from Don't Bus Throw-Away Utensils and Tableware
The "forced straw" tactic is particularly disguisting in that it is essentially somoene putting their fingers inside one's beverage. Did the person use the toilet and thoroughly wash? Did the person have rhinotillexomania? Or maybe addressed an itch? In most cases, a server will handle the outside of tableware, but the "outside" of the straw goes inside the drink.
It's just gross.
Following some well-publicised studies concerning plastic waste (and a widely-viewed video showing a sea turtle impaled with a straw), several jurisdictions passed ordinances aimed at reducing the distribution of plastic straws.
These "plastic straw ordinances" would have gone largely un-noticed, a little like styrofoam clamshell ordinances, given that there is little profit in marketing plastic straws, except ... The "plastic straw ordinances" ran into opposition from unexpected sources.
One collateral effect of this are "forced straws" - placing an unwrapped (or half-unwrapped) straw inside a drink (sometimes even water). Effectively, the servers are sticking their fingers in your drink. If the momentary handling of the straw and sticking it in your drink were not enough, many of these are half-stripped to be sure that the part going into the drink is handled by the server. Not a safe food handling practice (it's somewhat gross), but there's a reason for "drink fracking" with these "forced straws".
Why do they do it?
It's not because they want to gross you out. (Most know it's unsanitary, but don't care if they think the customer won't notice.)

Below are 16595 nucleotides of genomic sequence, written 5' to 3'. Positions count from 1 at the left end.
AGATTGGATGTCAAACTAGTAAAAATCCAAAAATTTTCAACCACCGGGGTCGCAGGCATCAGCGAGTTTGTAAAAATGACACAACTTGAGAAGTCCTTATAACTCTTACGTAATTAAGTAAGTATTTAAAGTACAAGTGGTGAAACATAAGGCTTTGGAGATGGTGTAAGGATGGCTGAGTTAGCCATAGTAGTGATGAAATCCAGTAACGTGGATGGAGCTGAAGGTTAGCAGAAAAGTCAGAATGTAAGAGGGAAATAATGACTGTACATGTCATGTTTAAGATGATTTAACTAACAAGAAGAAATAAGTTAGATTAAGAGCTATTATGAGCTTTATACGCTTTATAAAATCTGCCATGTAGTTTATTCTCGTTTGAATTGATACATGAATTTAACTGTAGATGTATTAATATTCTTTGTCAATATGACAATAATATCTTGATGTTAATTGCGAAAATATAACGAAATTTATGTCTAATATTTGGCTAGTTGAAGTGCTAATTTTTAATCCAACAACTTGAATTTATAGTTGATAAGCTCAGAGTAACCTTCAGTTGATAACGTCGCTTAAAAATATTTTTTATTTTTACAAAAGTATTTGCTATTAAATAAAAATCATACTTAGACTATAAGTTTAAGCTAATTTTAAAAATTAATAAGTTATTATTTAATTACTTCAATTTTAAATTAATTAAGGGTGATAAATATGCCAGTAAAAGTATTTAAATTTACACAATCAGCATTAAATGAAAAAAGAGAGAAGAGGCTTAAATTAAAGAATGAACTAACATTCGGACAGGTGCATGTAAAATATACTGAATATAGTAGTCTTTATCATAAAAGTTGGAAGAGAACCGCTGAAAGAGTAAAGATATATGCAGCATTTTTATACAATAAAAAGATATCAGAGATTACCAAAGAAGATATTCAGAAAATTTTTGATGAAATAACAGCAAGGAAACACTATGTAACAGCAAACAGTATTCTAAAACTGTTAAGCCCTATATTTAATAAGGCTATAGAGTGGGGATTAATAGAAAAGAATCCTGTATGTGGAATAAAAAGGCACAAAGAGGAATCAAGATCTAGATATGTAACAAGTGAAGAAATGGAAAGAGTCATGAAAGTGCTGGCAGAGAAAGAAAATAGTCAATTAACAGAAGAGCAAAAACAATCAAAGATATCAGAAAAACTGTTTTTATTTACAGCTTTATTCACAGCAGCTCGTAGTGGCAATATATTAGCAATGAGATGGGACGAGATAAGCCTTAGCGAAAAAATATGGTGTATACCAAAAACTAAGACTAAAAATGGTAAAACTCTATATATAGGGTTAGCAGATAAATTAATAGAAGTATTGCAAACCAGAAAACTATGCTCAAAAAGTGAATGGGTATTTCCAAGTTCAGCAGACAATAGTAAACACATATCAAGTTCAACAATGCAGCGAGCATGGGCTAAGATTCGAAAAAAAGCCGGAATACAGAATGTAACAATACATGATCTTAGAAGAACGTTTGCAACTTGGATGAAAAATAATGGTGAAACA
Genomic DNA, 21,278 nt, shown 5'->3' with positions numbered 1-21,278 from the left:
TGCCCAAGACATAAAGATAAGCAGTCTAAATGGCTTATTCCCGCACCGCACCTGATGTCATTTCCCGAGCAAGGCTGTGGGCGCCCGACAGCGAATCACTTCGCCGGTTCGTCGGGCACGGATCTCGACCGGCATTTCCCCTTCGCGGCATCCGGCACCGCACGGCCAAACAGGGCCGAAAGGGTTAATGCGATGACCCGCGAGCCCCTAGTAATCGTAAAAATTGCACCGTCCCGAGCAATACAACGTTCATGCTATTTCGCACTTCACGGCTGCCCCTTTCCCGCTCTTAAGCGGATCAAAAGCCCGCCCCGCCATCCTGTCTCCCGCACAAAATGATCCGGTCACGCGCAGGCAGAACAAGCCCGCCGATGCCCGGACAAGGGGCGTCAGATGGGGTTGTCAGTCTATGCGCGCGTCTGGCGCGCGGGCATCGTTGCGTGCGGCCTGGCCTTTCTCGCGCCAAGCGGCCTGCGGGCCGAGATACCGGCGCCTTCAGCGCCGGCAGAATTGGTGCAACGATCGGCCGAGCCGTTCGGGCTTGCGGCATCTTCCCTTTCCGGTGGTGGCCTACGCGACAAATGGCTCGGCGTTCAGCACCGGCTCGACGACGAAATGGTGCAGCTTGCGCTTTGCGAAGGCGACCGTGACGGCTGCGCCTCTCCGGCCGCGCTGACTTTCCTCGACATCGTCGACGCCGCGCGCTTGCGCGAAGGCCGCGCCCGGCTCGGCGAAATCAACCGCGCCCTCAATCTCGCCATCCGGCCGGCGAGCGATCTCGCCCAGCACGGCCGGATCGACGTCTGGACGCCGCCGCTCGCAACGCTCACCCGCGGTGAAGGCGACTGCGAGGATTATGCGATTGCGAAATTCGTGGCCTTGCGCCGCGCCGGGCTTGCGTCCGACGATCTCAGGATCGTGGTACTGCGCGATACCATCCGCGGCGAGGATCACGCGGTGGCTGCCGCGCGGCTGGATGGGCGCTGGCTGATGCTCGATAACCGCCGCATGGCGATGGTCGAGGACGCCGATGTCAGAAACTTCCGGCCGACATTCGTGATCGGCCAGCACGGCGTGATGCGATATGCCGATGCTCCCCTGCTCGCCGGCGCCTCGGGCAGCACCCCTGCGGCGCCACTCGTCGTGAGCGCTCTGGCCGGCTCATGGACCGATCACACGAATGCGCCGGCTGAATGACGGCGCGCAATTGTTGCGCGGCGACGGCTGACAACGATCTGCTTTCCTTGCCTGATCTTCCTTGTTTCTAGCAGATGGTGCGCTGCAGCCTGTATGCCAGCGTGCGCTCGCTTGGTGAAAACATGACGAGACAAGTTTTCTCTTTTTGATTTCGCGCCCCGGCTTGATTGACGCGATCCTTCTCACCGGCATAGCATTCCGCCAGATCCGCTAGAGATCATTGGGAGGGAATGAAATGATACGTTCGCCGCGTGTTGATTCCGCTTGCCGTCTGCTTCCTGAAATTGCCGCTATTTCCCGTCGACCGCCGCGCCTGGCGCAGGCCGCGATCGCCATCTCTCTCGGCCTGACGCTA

The people who are effectively sticking their fingers in your drink are doing so because they were told to do it. The people telling them to do it were (essentially) told to do it...
It's part of the plastic straws issue, but not exactly. There's really no money in plastic straws themselves. (That's why you're not going to find plastic straws that are safe for hot food - the cost.)
The economic interests are not in the straws, but rather other throw-away tableware, and the very formula restaurants that are trying to put that local restaurant out of business.The incentive is to gain consumer acceptance of throw-away tableware. If a throw-away item is accepted as part of dining at a nice restaurant, then throw-away tableware in general become more acceptable for in-restaurant dining. (Think formula restaurants.)
Hence "forced straws".
These appear in everything from bloody marys to drinking water. Well, typically not bloody marys, or for that matter milkshakes - restaurants don't like their employees to waste time partially stripping the straw if the customer will use the straw anyway. But in things like water or drinks which are freequently consumed without straws, you will find these "forced straws". It's as ubiquitous as margarine pre-applied to food - perhaps more so (except the health issue is not trans-fats, but rather the server handling the straw and then putting it in your beverage).
This is a lot easier than most "Don't Bus" pushback. Just point out that (essentially) you don't want someone's hands in your beverage. i.e., point out that "someone" handled that straw, and then put that right into the (water, beverage, etc.) It's gross, and unsafe food handling.
First posted 8-Mar-20. Last revised 21-Mar-20.
Comments about this site: email me (Hate mail also accepted - I know I'm suggesting a change in a social more.)
- Don't Bus Throw-Away Tableware and Utensils
What to say (push back on throw-away tableware)
- Microwavable plastics
- Problems with "microwave safe" plastics